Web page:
I guess I can do a nice transition from desserts to savory stuff by talking about buns or bao zhi.

What is in this bao???
Guess ... keep guessing ... Well. I'll just have you hanging because I didn't take pictures of the inside.

I'll tell you what's inside because I'll save you the trouble of ordering this.
The insides of this protective shell is supposed to be egg custard filling that supposed to drip all over like the baos at NBC Seafood Restaurant back in LA. I was disappointed to find a thick and dense filling like red bean paste.

Onto the next item.

One of my favorite types of baos (char siu bao). I would only have to give this an average rating. They put an interesting twist to it by adding star anise to the char siu, but I don't think that worked well. In addition, there was not enough balance with the sauce and the meat (too much sauce, little meat).

Well... that's enough criticism of their baos. I guess they aren't too good at making bao zhi.
Now onto more delicious items that I could probably and you probably are afraid to eat.
What might you be afraid to eat?? I dunno... chicken feet? beef tripe?
In the food world, you must try everything! DO NOT say NO just cause it sounds disgusting. Close your eyes and just eat it because it is ABSOLUTELY delicious.

Here's some chicken feet with some delicious spicy-ish sauce. These are a pain to eat, but the pain is worth the taste.

Beef tripe above. This is also delicious. Nice and chewy and full I mean FULL of flavor!

The next items are food that I always order at dim sum.

This is siu mai, something you would usually find at every dim sum restaurant. The sui mai was unique and just average. Why just average? There was too much meatiness and not well balanced with the skin. I expect siu mai to be juicy and not be eating a meatball wrapped in skin.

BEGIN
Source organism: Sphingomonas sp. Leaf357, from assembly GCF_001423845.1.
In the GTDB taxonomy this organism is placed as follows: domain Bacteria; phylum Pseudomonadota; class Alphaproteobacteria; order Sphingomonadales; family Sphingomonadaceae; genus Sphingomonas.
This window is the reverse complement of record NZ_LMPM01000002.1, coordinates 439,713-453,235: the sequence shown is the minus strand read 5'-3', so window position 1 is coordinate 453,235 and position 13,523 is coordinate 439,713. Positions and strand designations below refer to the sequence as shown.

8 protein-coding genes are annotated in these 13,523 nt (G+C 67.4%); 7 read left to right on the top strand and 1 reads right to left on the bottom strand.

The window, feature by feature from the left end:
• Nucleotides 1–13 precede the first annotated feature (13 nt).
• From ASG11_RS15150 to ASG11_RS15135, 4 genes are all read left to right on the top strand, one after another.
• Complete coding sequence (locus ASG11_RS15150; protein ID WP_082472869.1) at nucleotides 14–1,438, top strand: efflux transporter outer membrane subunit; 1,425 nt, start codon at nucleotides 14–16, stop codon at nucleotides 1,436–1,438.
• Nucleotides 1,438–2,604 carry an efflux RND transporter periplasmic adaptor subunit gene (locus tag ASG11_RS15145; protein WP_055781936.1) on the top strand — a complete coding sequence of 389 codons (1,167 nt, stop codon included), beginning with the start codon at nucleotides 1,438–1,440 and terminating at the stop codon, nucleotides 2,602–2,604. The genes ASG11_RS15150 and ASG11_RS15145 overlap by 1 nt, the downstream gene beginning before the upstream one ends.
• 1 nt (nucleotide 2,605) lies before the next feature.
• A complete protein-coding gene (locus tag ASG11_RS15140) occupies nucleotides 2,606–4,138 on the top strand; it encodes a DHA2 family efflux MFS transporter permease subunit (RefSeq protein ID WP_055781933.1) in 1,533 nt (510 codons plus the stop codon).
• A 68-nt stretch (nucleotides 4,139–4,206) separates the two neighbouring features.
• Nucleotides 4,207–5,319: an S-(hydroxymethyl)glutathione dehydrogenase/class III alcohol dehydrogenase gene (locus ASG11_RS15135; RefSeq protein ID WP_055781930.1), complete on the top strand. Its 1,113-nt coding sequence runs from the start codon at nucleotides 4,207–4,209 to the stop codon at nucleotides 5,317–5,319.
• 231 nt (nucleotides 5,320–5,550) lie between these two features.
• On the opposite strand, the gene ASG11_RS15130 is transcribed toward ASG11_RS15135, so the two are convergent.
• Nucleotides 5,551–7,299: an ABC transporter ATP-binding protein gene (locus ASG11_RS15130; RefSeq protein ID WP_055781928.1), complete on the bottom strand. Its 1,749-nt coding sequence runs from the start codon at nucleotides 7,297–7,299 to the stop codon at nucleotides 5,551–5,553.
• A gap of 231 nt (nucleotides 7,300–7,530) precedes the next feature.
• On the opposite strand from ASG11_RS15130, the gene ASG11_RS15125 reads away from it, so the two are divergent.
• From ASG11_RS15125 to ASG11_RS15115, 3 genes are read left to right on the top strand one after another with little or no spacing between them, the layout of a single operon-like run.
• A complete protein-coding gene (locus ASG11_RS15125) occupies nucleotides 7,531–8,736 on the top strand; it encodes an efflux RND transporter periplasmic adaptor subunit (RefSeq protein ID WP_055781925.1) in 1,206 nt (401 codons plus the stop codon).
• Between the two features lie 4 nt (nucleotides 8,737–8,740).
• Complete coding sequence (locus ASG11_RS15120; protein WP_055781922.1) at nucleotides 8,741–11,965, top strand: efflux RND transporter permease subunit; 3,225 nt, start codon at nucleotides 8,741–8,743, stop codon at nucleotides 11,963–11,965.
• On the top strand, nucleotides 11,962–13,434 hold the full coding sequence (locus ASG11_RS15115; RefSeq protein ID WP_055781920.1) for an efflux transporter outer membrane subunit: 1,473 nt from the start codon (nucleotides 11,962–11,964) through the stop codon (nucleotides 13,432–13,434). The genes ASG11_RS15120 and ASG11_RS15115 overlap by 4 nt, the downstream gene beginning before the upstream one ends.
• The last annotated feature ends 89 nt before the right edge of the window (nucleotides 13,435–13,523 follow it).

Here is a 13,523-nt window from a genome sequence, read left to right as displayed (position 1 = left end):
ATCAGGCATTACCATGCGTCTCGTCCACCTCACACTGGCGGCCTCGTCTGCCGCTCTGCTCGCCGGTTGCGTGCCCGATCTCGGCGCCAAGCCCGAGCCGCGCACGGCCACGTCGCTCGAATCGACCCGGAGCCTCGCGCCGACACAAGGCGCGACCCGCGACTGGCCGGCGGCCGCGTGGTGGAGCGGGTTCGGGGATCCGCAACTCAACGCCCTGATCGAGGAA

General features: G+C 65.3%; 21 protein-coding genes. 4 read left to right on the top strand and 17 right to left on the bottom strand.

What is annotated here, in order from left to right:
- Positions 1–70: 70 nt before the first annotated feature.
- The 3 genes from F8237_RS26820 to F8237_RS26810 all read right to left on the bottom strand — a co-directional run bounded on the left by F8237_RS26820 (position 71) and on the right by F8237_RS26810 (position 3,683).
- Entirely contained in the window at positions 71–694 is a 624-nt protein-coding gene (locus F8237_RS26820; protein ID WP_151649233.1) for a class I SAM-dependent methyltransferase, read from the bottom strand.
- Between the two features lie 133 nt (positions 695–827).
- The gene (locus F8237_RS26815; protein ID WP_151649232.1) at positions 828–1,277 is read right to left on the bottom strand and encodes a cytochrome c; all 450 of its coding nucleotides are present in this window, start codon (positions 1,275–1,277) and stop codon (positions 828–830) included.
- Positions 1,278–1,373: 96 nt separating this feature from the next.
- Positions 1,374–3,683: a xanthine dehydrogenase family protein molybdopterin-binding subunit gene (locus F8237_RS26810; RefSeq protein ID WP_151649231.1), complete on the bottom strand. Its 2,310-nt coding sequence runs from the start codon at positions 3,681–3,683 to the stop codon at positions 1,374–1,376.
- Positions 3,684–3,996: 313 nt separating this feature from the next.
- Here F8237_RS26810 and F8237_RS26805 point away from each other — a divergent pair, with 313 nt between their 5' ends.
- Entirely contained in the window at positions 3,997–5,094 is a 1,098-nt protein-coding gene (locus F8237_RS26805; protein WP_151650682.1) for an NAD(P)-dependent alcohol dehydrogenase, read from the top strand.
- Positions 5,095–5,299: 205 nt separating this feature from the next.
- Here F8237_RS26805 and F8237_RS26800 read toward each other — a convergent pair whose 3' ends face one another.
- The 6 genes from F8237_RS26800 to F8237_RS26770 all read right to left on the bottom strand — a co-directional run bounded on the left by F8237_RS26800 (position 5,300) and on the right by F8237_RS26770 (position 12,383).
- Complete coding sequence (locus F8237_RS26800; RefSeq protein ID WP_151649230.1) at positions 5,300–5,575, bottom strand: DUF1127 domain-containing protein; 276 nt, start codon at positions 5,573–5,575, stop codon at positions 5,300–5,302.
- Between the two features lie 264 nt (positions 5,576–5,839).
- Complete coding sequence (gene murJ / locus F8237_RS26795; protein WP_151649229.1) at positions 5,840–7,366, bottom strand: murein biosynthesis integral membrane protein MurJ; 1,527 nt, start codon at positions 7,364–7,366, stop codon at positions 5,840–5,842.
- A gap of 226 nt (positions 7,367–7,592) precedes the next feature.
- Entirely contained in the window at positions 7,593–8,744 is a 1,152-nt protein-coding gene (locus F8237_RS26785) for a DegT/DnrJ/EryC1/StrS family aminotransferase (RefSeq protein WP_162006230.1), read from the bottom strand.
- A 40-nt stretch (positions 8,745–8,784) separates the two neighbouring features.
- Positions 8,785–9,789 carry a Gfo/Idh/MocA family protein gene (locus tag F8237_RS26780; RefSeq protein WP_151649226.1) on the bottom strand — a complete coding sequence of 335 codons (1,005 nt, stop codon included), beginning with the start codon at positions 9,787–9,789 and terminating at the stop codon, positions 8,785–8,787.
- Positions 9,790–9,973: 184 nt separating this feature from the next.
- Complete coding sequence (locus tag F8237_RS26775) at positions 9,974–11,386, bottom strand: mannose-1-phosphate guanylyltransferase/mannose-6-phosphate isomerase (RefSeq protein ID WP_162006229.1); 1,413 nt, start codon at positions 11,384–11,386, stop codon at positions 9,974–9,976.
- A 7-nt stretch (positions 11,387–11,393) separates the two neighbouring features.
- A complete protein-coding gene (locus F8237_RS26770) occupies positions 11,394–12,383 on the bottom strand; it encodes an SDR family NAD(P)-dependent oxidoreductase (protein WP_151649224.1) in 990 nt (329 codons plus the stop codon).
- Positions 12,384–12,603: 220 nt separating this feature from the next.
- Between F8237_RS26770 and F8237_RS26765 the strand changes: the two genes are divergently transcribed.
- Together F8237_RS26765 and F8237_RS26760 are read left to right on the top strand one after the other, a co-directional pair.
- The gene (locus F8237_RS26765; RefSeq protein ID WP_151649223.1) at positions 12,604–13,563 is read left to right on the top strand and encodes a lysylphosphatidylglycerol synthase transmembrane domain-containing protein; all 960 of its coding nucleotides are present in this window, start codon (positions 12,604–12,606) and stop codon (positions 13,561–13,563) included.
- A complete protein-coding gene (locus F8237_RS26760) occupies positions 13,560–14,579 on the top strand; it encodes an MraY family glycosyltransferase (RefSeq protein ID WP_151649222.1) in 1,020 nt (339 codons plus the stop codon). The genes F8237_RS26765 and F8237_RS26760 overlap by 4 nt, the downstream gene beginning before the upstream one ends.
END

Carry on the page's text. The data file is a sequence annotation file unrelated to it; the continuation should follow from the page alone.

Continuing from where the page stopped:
The next item is something I enjoyed.

This is shrimp long noodles (chang fun)
My god the shrimp was SUPER fresh! Of course, Taiwan is an island and has plenty of live shrimp unlike America. Usually when I eat this, there is usually a strong bad fishy taste and smell associated with it. This time, I didn't have that experience. The chang fun was perfectly cooked and was not soggy. I would definitely recommend this dish/

So my verdict on dim sum restaurants in Taipei still stays the same, but if your craving dim sum, I would go to parents Restaurant.

Tuesday, August 23, 2011

Somebody Cafe

When I'm in Ximen, all I can think of is street performers, high school kids gossiping it up, and shopping for clothes (mostly girl clothes). The problem I have with Ximen is that almost every place you find is a chain restaurant or just mediocre food.

I seriously think the chances of finding good food can't be as slim as landing people on Mars. Once again, I proceeded to navigate around the little alleys and through some really really weird stores. In between all these weird stores, there was a place that stood out called: Sombody Cafe. I knew it was beckoning me to go inside as if it was saying "Sombody come to my cafe!".

Somebody Cafe

Address: 2F., No. 131, Xining S. Road, Wanhua District, Taipei City 108 (check out their blog for events or mini concerts)

As you see above, there's quite an interesting entrance. There's lots of funky designs all over the place, and apparently, there's a gallery on the second floor and dining area on the third. I found it is a great place to relax and think about things while enjoying a cup of tea and cake. To my discovery, there were a lot of manga artists and writers in the cafe that were brainstorming their ideas.

Art gallery on the second floor.

Funky couch design.

So... lets begin talking about the food!

I was really hungry that day. I mean STARVING because some people wanted to go to McDonalds, so I wandered off to find this cafe.

Above, I ordered a set consisting of smoked chicken sandwich, strawberry mousse cake, and white peach oolong tea.